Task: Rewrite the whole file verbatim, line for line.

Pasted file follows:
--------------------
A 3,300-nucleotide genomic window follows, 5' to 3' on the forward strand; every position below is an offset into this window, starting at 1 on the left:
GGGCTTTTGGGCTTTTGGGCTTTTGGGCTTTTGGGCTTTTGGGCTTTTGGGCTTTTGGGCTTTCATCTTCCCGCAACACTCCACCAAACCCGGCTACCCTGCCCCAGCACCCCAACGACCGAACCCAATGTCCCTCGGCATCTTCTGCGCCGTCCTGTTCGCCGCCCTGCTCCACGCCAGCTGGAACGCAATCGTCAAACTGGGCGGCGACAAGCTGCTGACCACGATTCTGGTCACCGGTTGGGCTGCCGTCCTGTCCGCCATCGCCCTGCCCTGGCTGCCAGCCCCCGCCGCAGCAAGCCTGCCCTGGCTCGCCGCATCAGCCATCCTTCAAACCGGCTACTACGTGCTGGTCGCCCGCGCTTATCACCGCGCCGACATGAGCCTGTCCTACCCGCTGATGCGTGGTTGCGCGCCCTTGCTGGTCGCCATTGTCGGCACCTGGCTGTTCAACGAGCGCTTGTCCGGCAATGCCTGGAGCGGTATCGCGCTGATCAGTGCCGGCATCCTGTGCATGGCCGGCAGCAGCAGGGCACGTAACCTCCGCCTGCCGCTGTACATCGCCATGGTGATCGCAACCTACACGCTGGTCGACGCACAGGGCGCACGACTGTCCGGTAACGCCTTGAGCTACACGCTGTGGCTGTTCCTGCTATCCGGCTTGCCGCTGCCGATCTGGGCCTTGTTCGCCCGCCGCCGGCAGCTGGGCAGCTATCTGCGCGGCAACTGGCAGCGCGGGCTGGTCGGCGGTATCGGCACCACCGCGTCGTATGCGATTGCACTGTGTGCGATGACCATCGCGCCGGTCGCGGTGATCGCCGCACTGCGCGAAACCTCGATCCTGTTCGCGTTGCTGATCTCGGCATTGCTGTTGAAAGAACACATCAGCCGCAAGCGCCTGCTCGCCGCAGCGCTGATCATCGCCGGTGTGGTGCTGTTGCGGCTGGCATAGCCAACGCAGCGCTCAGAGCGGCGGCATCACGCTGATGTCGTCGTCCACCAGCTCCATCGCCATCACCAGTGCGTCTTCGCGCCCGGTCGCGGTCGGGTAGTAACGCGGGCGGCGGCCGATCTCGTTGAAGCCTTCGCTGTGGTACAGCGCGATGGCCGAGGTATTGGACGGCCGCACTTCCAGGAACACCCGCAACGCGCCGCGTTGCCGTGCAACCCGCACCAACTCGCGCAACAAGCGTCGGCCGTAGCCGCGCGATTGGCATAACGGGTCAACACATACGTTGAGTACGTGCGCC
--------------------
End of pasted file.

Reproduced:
A 3,300-nucleotide genomic window follows, 5' to 3' on the forward strand; every position below is an offset into this window, starting at 1 on the left:
GGGCTTTTGGGCTTTTGGGCTTTTGGGCTTTTGGGCTTTTGGGCTTTTGGGCTTTTGGGCTTTCATCTTCCCGCAACACTCCACCAAACCCGGCTACCCTGCCCCAGCACCCCAACGACCGAACCCAATGTCCCTCGGCATCTTCTGCGCCGTCCTGTTCGCCGCCCTGCTCCACGCCAGCTGGAACGCAATCGTCAAACTGGGCGGCGACAAGCTGCTGACCACGATTCTGGTCACCGGTTGGGCTGCCGTCCTGTCCGCCATCGCCCTGCCCTGGCTGCCAGCCCCCGCCGCAGCAAGCCTGCCCTGGCTCGCCGCATCAGCCATCCTTCAAACCGGCTACTACGTGCTGGTCGCCCGCGCTTATCACCGCGCCGACATGAGCCTGTCCTACCCGCTGATGCGTGGTTGCGCGCCCTTGCTGGTCGCCATTGTCGGCACCTGGCTGTTCAACGAGCGCTTGTCCGGCAATGCCTGGAGCGGTATCGCGCTGATCAGTGCCGGCATCCTGTGCATGGCCGGCAGCAGCAGGGCACGTAACCTCCGCCTGCCGCTGTACATCGCCATGGTGATCGCAACCTACACGCTGGTCGACGCACAGGGCGCACGACTGTCCGGTAACGCCTTGAGCTACACGCTGTGGCTGTTCCTGCTATCCGGCTTGCCGCTGCCGATCTGGGCCTTGTTCGCCCGCCGCCGGCAGCTGGGCAGCTATCTGCGCGGCAACTGGCAGCGCGGGCTGGTCGGCGGTATCGGCACCACCGCGTCGTATGCGATTGCACTGTGTGCGATGACCATCGCGCCGGTCGCGGTGATCGCCGCACTGCGCGAAACCTCGATCCTGTTCGCGTTGCTGATCTCGGCATTGCTGTTGAAAGAACACATCAGCCGCAAGCGCCTGCTCGCCGCAGCGCTGATCATCGCCGGTGTGGTGCTGTTGCGGCTGGCATAGCCAACGCAGCGCTCAGAGCGGCGGCATCACGCTGATGTCGTCGTCCACCAGCTCCATCGCCATCACCAGTGCGTCTTCGCGCCCGGTCGCGGTCGGGTAGTAACGCGGGCGGCGGCCGATCTCGTTGAAGCCTTCGCTGTGGTACAGCGCGATGGCCGAGGTATTGGACGGCCGCACTTCCAGGAACACCCGCAACGCGCCGCGTTGCCGTGCAACCCGCACCAACTCGCGCAACAAGCGTCGGCCGTAGCCGCGCGATTGGCATAACGGGTCAACACATACGTTGAGTACGTGCGCC